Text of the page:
Naming conventions

Yesterday’s Sun, which I read over someone’s shoulder on the tube (she hastens to add), had a picture of Sienna Miller and Balthazar Getty getting up to no good on a beach.  All well and good, except the picture was captioned “Sienna and Getty”.  I suppose a weak defence could plead that “Miller” is not enough alone to identify the lovely Sienna, and that (a) Balthazar is not famous enough to get just a first name and (b) the point of the story, from the Sun’s point of view at least, is that LOVE RAT GETTY is a Getty, and therefore a likely multimillionaire.

But I think they do the public a disservice if they think we wouldn’t know who they meant by either “Sienna and Balthazar” or “Miller and Getty”.  By “the public” I mean “people (of whom I am one) who read the gossip columns”, naturally.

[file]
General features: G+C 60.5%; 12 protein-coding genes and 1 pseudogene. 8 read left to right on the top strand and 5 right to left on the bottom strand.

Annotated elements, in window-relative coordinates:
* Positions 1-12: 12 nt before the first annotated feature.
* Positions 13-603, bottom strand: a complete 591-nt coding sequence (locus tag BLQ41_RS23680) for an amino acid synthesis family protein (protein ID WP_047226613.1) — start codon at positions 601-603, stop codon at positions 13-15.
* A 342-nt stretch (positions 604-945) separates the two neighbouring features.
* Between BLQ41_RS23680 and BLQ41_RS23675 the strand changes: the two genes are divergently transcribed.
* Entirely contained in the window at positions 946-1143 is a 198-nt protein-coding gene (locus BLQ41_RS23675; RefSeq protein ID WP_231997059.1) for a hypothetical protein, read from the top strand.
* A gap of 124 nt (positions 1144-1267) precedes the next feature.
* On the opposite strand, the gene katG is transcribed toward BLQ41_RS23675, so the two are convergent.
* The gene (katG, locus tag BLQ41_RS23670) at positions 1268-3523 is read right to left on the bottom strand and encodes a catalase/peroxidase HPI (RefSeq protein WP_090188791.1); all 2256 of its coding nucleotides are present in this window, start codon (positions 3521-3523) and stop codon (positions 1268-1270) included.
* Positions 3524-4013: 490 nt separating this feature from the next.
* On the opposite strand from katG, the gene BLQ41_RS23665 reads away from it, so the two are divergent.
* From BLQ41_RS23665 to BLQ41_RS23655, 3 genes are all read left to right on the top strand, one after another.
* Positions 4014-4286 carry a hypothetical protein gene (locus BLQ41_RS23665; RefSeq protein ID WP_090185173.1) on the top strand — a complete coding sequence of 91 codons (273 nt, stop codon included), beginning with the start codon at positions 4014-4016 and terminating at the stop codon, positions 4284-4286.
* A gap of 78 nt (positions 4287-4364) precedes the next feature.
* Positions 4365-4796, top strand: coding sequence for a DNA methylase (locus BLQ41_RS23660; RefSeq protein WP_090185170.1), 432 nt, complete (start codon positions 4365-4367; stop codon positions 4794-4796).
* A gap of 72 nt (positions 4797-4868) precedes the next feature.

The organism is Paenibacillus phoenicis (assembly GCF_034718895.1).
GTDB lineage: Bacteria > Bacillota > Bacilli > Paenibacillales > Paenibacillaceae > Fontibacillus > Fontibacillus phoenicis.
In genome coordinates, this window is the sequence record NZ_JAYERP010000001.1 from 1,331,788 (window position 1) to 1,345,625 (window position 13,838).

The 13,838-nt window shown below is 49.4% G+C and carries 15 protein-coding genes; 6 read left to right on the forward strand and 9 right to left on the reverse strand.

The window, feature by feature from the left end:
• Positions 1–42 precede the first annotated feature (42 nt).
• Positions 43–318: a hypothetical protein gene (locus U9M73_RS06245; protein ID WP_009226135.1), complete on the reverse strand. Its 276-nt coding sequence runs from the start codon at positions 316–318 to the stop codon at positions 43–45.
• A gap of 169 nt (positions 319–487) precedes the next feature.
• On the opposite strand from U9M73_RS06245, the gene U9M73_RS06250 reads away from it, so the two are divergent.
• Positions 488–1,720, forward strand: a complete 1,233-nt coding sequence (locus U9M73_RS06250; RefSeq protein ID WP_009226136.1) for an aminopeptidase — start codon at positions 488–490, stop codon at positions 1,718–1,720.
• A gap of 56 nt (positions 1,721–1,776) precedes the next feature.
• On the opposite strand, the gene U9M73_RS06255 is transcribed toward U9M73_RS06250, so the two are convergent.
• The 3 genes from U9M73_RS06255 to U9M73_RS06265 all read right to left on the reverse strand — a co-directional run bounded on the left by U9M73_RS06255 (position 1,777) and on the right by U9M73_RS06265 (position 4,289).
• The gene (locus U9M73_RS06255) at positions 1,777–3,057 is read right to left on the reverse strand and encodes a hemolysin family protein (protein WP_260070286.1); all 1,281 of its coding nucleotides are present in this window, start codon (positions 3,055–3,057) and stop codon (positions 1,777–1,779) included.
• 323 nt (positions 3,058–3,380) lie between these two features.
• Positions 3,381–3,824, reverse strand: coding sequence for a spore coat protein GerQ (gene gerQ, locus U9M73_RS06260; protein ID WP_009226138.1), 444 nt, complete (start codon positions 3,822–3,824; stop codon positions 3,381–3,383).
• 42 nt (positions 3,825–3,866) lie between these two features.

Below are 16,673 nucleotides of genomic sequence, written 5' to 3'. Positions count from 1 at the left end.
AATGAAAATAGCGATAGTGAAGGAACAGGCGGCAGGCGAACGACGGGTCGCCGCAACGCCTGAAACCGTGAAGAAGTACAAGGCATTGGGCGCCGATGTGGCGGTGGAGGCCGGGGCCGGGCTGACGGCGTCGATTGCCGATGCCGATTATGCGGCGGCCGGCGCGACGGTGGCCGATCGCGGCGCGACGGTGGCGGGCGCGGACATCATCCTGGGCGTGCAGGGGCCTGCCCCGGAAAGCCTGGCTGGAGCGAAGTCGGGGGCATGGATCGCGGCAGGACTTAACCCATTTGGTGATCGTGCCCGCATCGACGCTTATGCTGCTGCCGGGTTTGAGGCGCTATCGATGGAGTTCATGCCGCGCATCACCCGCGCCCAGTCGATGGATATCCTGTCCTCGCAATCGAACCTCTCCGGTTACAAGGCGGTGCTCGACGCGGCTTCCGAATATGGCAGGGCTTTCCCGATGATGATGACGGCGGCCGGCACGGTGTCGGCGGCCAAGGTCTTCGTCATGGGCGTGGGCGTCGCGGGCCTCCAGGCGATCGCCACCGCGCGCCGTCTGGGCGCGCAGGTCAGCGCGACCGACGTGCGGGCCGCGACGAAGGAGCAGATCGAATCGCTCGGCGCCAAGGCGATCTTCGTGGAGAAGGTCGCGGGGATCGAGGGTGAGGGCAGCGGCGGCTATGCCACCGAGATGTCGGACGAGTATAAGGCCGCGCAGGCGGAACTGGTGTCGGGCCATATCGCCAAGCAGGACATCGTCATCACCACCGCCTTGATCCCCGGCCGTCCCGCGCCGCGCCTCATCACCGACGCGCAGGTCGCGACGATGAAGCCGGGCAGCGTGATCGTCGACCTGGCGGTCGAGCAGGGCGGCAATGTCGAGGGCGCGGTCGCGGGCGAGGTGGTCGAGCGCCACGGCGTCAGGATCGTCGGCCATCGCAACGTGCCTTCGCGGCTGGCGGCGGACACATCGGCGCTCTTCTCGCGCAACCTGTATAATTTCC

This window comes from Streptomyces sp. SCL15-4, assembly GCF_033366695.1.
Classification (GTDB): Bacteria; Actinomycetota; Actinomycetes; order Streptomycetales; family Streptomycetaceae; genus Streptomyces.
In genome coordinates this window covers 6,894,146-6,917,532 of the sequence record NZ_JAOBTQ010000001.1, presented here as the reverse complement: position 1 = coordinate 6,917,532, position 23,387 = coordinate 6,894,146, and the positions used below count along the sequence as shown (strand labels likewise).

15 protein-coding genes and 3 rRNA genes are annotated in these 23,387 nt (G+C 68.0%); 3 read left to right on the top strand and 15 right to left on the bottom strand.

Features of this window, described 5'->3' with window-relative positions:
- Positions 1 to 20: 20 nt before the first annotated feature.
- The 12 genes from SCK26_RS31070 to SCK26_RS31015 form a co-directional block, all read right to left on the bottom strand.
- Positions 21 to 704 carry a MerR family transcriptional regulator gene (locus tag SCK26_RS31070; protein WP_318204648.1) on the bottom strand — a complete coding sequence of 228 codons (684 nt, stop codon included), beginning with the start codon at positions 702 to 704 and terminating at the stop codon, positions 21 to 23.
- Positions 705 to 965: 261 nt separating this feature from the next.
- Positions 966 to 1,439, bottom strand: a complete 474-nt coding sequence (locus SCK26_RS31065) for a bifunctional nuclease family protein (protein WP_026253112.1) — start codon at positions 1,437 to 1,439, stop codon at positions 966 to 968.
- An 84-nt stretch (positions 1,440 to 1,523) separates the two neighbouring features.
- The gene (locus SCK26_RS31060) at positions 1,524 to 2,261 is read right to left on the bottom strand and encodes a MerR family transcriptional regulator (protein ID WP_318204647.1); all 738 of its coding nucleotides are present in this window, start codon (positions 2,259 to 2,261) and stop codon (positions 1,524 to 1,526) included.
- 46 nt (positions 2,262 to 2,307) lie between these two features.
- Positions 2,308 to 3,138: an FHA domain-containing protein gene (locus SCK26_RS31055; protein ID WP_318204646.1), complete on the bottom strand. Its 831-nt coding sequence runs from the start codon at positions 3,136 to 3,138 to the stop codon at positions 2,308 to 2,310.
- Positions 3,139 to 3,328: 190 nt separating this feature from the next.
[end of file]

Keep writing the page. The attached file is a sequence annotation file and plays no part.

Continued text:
A trickier version of the same question is posed by a photo in the Metro earlier in the week of John Terry with a small schoolboy, who I think had had heart surgery and was being rewarded by a meeting with his footballing hero.  Now, nobody would ever refer to John Terry as “John”, but equally you can’t call a small boy – whose name I have forgotten but whom for convenience we’ll call Jack Robinson – as “Robinson”.  So the caption was “Terry and Jack”, which is probably the best they could have done, but still jars a little for me.

I think we should have a rule whereby everybody has to be referred to by their full name at all times.